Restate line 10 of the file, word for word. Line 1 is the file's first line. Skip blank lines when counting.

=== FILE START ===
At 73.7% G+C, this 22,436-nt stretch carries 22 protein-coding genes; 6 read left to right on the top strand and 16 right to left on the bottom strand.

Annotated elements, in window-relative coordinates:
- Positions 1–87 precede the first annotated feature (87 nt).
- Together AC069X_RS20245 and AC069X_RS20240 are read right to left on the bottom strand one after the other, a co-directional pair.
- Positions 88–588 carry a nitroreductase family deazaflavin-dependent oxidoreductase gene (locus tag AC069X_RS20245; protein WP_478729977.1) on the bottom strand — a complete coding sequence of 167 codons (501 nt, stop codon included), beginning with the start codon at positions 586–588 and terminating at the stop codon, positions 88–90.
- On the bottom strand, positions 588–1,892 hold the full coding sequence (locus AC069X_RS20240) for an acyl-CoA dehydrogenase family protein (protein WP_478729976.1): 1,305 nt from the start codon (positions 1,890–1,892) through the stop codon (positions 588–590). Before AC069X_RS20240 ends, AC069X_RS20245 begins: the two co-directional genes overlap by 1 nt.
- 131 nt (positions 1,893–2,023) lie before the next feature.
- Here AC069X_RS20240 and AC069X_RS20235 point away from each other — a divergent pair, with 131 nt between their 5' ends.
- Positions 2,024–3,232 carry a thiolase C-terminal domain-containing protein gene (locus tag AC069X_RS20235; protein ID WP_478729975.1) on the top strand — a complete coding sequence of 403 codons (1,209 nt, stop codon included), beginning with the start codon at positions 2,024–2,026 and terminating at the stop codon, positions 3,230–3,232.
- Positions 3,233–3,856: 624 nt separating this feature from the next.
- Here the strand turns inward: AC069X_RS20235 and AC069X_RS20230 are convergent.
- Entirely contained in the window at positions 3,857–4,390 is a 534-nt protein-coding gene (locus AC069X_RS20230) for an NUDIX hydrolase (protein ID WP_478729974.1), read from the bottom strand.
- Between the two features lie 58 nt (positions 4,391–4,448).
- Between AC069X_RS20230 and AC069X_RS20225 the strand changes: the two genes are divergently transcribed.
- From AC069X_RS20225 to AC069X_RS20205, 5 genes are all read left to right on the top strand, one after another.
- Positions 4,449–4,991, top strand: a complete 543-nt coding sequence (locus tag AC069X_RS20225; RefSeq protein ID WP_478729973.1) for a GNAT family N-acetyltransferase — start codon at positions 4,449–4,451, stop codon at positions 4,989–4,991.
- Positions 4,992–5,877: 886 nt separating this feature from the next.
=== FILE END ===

- Positions 3,233–3,856: 624 nt separating this feature from the next.